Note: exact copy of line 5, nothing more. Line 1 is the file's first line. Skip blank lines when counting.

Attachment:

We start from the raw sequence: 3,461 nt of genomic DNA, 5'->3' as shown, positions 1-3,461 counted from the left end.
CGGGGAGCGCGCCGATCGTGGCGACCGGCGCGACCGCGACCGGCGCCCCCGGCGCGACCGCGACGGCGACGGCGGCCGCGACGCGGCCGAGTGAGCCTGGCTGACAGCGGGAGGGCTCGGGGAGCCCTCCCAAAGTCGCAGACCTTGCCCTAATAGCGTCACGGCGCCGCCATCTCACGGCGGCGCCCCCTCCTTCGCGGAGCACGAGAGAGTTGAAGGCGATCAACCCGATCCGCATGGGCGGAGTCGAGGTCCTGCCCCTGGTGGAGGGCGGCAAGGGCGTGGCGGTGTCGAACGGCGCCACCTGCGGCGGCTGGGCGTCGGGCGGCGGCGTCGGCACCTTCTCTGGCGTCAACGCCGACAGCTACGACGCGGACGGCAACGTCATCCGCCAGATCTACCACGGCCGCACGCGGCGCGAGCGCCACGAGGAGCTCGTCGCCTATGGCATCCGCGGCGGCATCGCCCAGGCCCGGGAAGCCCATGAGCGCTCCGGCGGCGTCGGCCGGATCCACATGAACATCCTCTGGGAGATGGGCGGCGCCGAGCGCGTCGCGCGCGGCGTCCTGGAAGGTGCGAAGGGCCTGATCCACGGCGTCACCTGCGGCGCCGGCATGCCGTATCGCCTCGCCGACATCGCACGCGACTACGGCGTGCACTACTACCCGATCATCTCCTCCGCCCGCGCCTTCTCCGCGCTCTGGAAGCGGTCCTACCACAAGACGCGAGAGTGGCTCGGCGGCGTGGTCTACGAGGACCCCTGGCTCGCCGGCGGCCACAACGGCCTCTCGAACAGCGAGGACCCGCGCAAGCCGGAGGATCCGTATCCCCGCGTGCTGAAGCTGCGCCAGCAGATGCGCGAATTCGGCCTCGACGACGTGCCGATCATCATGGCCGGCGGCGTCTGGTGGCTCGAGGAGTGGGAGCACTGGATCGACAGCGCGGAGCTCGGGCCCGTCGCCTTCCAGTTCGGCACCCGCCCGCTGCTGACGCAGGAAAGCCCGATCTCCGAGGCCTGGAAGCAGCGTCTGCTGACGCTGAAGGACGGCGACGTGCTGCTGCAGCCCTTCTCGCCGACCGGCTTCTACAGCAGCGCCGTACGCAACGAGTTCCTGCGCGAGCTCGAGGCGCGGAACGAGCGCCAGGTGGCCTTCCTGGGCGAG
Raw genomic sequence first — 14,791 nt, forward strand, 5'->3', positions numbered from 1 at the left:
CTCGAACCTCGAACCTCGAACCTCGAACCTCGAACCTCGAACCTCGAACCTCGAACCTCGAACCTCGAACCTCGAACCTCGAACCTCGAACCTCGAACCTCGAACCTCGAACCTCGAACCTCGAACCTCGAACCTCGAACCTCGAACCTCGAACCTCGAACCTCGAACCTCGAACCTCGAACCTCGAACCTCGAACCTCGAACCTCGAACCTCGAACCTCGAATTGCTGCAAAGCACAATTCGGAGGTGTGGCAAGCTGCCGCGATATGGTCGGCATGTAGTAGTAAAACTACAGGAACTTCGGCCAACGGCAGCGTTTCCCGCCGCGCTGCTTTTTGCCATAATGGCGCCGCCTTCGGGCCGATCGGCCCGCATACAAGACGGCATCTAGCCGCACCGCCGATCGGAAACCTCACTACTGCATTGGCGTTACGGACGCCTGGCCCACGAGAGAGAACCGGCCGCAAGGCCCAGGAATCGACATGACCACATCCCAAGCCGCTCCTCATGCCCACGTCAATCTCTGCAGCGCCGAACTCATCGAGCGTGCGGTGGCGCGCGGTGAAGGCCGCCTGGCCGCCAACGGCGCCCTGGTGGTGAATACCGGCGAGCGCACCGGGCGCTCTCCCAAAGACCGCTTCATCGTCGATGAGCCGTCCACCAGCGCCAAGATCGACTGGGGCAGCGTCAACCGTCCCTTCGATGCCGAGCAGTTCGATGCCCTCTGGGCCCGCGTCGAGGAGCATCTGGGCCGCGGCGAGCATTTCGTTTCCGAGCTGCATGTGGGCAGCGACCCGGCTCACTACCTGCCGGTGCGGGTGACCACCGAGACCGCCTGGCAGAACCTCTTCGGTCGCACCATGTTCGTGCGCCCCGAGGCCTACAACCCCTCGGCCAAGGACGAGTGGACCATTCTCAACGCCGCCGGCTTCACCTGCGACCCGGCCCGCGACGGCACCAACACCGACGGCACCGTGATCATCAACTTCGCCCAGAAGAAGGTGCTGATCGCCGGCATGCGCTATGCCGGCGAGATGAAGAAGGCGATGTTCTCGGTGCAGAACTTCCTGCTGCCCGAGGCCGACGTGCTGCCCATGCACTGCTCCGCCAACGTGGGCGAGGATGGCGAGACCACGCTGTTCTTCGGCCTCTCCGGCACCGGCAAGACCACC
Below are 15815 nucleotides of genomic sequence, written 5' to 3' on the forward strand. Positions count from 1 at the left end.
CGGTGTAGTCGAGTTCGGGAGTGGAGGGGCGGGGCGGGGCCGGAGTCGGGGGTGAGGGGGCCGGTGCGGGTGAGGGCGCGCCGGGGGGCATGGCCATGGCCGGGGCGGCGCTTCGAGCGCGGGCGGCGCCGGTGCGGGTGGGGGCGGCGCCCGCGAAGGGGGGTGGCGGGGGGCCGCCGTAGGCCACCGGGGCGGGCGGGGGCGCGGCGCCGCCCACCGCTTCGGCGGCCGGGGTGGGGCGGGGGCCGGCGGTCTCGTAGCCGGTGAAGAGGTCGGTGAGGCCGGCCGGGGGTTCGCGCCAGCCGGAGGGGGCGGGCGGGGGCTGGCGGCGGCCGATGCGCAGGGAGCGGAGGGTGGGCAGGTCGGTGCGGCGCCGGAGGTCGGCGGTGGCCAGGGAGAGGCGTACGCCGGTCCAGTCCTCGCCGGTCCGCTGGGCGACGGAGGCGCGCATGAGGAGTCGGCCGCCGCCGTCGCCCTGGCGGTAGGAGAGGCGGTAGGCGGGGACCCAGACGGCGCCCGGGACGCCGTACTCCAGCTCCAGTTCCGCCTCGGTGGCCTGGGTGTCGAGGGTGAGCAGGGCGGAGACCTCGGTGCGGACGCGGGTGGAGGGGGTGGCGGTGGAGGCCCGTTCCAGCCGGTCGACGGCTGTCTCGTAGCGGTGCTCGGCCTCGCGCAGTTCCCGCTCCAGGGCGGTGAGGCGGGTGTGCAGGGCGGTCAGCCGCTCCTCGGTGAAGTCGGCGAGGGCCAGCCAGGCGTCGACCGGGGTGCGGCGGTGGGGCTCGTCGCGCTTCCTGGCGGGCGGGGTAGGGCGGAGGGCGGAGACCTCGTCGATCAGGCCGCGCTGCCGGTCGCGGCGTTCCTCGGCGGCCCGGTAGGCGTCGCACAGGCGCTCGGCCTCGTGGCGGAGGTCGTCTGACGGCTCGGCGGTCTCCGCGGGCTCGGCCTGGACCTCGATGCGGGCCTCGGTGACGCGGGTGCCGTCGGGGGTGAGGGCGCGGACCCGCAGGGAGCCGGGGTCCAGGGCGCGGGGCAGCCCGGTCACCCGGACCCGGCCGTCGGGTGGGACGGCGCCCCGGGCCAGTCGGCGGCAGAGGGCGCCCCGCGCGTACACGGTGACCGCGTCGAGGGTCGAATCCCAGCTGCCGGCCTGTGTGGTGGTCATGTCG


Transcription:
Below are 15815 nucleotides of genomic sequence, written 5' to 3' on the forward strand. Positions count from 1 at the left end.